Germany's plans for a national minimum wage took a major step forward with the formal adoption of draft legislation by the government.
The German cabinet approved the plan to establish a fixed national minimum wage of $11.70 to be phased in from 2015 and fully in place from 2017.
"The minimum wage is coming. It's been approved by the cabinet. It will create greater pay justice and will be good for social cohesion as a whole in Germany," said Labour Minister Andrea Nahles, who drew up the draft legislation.
A fixed minimum wage was one of the toughest nuts to crack in the long and intense coalition negotiations between conservative Chancellor Angela Merkel and the centre-left Social Democrats (SPD).
During her first two terms, Merkel's conservative party had always favoured separate pay deals by industrial sector and region, arguing that a national minimum wage would harm many small-and medium-sized businesses and could force them to lay off workers.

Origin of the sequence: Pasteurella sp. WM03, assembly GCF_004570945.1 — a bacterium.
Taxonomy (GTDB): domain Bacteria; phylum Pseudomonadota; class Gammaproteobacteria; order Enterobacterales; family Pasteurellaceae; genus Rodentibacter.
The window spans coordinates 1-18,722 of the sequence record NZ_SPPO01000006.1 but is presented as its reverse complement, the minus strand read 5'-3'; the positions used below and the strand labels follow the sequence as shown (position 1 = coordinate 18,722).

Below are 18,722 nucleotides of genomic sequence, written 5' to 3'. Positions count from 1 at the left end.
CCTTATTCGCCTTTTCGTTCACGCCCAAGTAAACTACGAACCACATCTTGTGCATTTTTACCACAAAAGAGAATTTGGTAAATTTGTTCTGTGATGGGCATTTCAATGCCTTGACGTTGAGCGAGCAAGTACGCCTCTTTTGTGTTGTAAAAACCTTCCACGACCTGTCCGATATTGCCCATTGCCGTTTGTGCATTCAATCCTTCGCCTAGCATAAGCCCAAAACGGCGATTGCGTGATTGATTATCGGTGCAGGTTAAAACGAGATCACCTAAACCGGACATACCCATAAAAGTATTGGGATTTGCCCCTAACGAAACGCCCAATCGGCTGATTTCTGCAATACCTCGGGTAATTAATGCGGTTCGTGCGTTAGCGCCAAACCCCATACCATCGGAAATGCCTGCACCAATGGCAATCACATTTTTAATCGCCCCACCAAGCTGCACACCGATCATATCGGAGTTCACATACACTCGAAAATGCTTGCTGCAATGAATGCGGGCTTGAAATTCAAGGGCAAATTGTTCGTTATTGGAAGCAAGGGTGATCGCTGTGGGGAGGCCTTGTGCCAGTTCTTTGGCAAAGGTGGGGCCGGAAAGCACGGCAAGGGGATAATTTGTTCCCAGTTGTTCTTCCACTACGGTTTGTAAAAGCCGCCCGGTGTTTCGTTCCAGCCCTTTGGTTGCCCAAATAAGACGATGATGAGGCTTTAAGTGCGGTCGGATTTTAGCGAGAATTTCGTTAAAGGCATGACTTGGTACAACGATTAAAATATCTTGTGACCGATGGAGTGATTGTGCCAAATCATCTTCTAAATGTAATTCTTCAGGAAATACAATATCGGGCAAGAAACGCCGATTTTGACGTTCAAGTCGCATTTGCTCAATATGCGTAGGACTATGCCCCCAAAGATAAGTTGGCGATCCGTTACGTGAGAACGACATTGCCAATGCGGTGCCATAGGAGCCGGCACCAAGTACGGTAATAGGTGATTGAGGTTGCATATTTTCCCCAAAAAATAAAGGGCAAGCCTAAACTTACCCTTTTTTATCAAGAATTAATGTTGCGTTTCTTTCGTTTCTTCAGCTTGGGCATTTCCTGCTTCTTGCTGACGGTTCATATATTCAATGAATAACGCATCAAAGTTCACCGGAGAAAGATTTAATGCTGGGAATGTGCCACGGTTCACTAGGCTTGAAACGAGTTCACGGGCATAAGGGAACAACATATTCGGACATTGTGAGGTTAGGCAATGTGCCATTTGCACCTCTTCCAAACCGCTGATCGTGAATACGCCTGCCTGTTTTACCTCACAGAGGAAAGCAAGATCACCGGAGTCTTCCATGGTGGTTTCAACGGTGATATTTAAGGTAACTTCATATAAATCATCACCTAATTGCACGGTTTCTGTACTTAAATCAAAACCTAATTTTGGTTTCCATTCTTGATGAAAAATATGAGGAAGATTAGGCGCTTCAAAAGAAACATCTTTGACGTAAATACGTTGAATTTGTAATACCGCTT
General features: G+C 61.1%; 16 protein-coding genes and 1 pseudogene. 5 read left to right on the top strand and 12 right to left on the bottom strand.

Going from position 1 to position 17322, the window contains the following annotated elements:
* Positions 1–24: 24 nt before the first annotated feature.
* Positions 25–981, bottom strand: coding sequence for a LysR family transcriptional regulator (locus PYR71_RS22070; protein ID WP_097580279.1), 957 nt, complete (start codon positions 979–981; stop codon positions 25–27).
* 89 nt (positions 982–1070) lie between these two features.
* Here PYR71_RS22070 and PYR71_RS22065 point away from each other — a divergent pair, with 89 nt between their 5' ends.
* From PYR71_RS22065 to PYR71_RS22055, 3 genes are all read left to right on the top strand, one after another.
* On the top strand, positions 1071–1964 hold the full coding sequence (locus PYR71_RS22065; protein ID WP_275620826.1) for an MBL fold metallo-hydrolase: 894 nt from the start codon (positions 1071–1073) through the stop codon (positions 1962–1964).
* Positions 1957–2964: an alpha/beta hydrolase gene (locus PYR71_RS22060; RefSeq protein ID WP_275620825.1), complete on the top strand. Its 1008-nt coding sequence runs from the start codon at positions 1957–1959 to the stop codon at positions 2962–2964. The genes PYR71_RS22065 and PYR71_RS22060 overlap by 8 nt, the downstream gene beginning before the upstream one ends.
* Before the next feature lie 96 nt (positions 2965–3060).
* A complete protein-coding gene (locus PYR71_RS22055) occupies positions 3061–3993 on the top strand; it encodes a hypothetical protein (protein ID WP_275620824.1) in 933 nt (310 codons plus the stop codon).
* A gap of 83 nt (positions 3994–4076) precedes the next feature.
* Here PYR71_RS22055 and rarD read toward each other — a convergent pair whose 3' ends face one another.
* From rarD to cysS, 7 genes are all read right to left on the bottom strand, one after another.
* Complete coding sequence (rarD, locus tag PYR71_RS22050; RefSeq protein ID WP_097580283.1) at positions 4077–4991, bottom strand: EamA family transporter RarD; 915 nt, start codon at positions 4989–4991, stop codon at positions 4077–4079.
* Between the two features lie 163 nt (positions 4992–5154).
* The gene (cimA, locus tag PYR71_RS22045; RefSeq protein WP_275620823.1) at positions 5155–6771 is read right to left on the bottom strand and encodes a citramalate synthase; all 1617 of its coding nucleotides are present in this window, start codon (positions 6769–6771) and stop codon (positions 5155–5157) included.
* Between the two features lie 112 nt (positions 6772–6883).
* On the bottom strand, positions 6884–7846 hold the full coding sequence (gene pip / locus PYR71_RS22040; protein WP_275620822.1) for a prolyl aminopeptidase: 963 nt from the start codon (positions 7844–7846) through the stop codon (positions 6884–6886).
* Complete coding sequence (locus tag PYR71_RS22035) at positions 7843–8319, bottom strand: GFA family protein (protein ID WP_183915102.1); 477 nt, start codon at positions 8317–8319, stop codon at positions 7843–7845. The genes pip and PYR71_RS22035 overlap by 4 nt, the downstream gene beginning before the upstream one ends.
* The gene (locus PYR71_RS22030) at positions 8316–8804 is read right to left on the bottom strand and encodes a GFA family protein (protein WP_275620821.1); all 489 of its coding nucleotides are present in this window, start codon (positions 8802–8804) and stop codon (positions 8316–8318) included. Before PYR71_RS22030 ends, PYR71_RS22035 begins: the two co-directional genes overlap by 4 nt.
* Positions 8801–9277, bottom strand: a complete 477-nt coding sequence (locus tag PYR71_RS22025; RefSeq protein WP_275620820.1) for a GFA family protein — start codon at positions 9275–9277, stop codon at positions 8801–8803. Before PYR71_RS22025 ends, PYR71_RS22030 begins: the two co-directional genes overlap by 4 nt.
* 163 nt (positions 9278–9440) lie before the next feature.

But the SPD was adamant: it would only enter into a power-sharing deal if the conservatives agreed to the introduction of a fixed minimum wage to help Germany's growing army of working poor.
The measure must now go before the lower house of parliament, or Bundestag, where the left-right "grand coalition" has an overwhelming majority.
The labour ministry has yet to determine whether the measure would require approval from the upper house, or Bundesrat, as well.
But in both cases, it is expected to go through smoothly.